Rhodes shook his head. “You can’t be finished. I wouldn’t be able to complete this in 90 minutes.” Heather looked down at her paper, then nodded. She held out to him three pages covered front-to-back with her small, neat hand-writing. He took them with a sigh. “You wrote out the questions?” he asked. “And answered in complete sentences?”

“That is classroom procedure,” she informed him.

Rhodes glanced over her answers, looking increasingly impressed. He straightened up as he flipped the pages over to skim both sides. After a moment, he dropped them into the folder. He considered her for a moment. “Name all the bones of the wrist,” he demanded suddenly.

Heather hesitated, then looked down at her wrist. “Oh!” she exclaimed, surprised that she actually knew the answer. She moved her fingers over the bones as she told him: “Trapezium, scaphoid, lunate, pisiform, capitate, hemate, tri… triquetrum…” She counted, muttered to herself, “I’m forgetting one.” She placed her thumb over the unidentified bone.

“Trapezoid,” Z told her, coming up behind her and tossing his own papers down on the counter.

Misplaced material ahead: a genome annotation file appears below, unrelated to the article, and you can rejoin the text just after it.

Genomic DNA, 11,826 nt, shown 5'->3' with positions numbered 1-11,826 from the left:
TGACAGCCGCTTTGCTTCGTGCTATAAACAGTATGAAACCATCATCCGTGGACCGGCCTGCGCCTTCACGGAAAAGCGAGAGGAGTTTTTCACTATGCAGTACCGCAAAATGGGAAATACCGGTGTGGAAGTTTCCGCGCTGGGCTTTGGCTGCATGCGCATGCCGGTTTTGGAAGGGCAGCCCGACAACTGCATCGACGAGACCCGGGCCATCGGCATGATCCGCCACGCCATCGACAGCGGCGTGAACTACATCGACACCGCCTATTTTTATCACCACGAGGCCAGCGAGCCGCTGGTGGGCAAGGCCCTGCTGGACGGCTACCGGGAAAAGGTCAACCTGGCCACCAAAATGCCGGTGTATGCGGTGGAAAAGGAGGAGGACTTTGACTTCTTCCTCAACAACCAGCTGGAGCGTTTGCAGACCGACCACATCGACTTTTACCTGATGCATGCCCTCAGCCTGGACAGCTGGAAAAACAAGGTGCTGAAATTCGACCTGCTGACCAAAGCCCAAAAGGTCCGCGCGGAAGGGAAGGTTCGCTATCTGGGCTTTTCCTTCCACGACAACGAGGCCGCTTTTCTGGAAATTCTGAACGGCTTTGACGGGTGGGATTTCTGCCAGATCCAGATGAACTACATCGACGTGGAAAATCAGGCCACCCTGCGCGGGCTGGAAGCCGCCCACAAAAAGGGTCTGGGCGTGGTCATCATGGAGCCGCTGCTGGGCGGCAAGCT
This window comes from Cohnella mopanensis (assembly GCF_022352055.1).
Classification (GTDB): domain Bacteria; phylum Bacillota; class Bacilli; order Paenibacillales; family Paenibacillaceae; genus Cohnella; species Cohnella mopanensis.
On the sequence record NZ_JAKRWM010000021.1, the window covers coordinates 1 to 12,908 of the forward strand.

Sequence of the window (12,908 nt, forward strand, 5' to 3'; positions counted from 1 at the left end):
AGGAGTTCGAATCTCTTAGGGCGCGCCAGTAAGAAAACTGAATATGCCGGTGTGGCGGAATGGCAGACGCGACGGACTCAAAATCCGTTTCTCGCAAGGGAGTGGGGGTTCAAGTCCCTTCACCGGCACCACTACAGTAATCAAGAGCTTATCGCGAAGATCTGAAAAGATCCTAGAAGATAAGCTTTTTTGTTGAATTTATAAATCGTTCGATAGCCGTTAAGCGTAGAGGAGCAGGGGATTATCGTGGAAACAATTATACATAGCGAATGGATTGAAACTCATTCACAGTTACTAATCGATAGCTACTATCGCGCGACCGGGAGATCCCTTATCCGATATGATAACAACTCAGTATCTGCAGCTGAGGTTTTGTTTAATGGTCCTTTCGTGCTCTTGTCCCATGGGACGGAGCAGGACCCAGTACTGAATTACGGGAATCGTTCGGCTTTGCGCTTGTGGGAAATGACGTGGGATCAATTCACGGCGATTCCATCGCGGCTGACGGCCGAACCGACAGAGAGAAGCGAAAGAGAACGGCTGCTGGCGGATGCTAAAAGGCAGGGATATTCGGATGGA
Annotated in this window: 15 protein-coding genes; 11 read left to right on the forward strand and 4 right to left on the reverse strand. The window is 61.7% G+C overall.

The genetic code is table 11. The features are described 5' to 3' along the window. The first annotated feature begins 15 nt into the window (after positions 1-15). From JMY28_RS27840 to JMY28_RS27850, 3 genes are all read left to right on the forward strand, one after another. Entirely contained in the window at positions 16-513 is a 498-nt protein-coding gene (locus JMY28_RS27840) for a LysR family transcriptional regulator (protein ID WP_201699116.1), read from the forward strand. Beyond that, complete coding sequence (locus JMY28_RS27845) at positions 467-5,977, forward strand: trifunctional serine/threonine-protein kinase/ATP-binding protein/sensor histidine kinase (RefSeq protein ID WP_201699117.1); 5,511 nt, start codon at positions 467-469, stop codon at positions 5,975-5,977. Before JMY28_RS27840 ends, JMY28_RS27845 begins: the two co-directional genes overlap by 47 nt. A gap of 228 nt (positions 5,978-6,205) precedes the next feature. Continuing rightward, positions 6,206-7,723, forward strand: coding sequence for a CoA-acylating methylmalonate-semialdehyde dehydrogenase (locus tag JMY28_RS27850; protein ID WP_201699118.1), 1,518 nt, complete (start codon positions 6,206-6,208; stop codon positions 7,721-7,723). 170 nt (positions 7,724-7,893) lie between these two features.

She looked at him breathlessly for a moment, then nodded. “Thanks,” she said. Rhodes observed them both carefully. Heather pursed her lips and dropped her gaze to the top page of Z’s assignment. “You forgot the questions,” she pointed out quietly.

“God – !” Z stopped himself before he swore. Rhodes and Heather exchanged an amused glance. Holding up a finger, Z indicated to Rhodes that he would be right back, then returned to his seat to fill in the questions.

Rhodes turned his attention back to Heather. “You’re a senior. You’re going to college, I assume.”

“I start UGA in August,” she told him.

“Are you studying medicine?” he asked.